We have now defined level 1 leadership in the fitness space. It is time for me to move onto level 2 leadership as a see it in the health and fitness industry, a coach.

If you were to close your eyes upon hearing the word “coach” you might conjure mental images of a coach you loved if you played sports, or some iconic coach like my boy, Nick Saban. Let me pause there for a moment because it is imperative you the reader know I am a diehard University of Tennessee fan. A straight Vol for life kinda guy, but I cannot help to take pause and admire what Saban has managed to build at Alabama. He has an entire team that believes in his process to acquire a championship. His staff turns over often, players come and go at consistent rates, the standards rise year after year, to name a few things, but the Saban just delivers. Why does Saban deliver? I wondered for a while, then it clicked for me. Saban delivers because he serves others to deliver. The stone face, the most Stoic man in college sports, spends a lot of time serving others. I have read some good items on Nick, and he is well-loved by players, his community, and his family. Love goes beyond the respect of position. Love is permission-based, and so is serving others maximally. I say this because I think Nick gets seen as a demanding asshole, but there is a difference between demanding excellence than serving with excellence. I think we often get those two confused. I know I have clients who feel I am demanding of them when in fact, I am serving them with excellence because, as a coach, I know they can do better than they are doing because above all else, I believe in them.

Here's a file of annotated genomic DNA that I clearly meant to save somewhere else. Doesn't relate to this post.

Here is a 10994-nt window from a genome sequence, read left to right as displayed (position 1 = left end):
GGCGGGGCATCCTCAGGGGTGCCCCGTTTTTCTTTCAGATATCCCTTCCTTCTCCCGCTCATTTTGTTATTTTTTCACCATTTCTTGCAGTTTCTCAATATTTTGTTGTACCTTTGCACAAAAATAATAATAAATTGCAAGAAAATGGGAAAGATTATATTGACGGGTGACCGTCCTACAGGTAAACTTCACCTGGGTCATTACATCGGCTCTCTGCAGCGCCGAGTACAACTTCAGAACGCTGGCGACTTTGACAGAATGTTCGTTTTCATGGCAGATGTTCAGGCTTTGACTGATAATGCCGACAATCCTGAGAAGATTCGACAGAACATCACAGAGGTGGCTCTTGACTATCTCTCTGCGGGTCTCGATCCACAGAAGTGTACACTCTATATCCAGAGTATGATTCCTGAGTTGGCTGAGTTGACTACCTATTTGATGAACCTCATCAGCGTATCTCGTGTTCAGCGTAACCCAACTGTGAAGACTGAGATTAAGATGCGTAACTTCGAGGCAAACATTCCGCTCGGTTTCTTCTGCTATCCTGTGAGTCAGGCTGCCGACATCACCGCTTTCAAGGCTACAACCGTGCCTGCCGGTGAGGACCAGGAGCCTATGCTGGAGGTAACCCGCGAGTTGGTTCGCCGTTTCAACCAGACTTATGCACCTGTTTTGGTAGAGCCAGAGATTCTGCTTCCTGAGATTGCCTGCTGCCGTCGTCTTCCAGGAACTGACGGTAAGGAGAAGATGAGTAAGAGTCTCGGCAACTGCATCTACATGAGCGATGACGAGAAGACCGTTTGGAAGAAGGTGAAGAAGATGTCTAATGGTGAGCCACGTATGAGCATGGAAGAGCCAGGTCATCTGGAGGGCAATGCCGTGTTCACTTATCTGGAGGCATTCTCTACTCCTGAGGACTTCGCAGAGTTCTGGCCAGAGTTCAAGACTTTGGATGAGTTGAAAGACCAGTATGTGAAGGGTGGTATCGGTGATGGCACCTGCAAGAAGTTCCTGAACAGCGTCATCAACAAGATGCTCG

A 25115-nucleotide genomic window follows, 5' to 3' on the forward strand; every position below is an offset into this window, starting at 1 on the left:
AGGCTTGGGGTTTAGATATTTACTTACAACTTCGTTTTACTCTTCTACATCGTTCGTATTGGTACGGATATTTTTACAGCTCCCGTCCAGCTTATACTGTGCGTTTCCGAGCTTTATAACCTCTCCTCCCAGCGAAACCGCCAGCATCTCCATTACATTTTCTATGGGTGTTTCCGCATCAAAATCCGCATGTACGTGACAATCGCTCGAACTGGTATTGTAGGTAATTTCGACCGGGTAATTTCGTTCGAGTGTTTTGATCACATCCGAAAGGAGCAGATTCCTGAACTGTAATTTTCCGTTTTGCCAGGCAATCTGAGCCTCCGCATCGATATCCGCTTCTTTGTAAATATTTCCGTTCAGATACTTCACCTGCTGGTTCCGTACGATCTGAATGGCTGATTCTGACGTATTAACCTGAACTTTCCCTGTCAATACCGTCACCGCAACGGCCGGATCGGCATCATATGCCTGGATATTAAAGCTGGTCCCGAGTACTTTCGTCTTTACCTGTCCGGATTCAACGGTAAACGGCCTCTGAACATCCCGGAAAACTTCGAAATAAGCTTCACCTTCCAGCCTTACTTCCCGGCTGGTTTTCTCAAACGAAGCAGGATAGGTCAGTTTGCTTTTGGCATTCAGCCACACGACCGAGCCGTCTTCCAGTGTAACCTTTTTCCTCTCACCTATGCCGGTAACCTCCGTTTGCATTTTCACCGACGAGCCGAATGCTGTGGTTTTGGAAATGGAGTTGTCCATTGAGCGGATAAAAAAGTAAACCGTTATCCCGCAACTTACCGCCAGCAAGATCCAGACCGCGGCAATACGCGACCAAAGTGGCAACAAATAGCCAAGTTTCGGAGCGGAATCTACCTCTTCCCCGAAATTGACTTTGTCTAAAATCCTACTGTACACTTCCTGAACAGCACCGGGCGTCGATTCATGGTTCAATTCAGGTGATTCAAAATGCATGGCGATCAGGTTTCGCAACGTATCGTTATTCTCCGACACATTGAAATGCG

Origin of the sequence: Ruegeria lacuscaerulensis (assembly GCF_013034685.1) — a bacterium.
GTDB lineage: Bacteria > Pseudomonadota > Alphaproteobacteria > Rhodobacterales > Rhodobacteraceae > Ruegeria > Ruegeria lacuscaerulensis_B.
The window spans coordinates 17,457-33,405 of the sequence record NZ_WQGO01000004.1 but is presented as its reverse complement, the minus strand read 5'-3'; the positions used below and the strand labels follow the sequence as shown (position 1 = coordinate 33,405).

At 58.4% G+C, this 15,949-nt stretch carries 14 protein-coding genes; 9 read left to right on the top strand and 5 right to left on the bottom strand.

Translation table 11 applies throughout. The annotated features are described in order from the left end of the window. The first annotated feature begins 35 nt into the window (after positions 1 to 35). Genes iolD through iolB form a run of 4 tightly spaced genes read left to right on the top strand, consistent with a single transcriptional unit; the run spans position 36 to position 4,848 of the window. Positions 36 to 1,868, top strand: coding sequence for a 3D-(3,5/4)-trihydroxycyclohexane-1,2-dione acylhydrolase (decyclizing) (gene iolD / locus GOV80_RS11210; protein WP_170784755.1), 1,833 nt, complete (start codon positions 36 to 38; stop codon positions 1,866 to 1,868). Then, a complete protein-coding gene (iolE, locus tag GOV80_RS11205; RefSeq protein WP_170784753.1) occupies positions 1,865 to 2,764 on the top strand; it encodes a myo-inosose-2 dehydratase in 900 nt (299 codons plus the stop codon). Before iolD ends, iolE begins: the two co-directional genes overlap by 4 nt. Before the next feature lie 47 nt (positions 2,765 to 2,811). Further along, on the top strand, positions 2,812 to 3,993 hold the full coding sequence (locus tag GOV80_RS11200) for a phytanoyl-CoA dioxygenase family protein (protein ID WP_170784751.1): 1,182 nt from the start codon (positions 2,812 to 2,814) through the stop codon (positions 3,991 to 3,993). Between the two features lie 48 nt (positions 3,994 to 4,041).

As my own leadership grew, I realized that I loved serving my clients, but that service was often misconstrued as demanding. I wanted results for them because I have a will to win for myself and all I do. I am a relentless heart that just loves to create whatever I set my mind to. I expected my clients to have that same fire, but to my astonishment, that was not the case with 80% of my clients. I was perplexed until I learned about the “Pareto Principle” in Developing The Leader Within You by my boy John. In earnest summary of the Pareto principle plugged into the fitness space, it states that the top 20% of clients will produce 80% of your referrals. It also holds true for results too. You have 20% of your clients that just shatter your expectations and deliver amazing results. Armed with-in the trenches lessons, lots of failures, tons of leather-bound books consumed, and more failures, I began to really understand just how to be a coach and what that might look like.

Sometime in my coaching career, I was looked at as a leader. More than anything, I believe it was because I am naturally stoic, and I always try to stay consistently educated in terms of my craft. I caught on early that most in this industry are ruled by emotions not rooted in service like a coach is, but also not many take continuing education seriously. Most trainers who wash out, wash out because they did not devote much to their continued education. Think Karen, who sells you a 24 Day Challenge or some wrap that will make you skinny by just wearing it. They only know that one thing, and that’s it. But hey they know 5 friends who will follow them and pay them to do it, so perhaps they aren’t that dumb after all?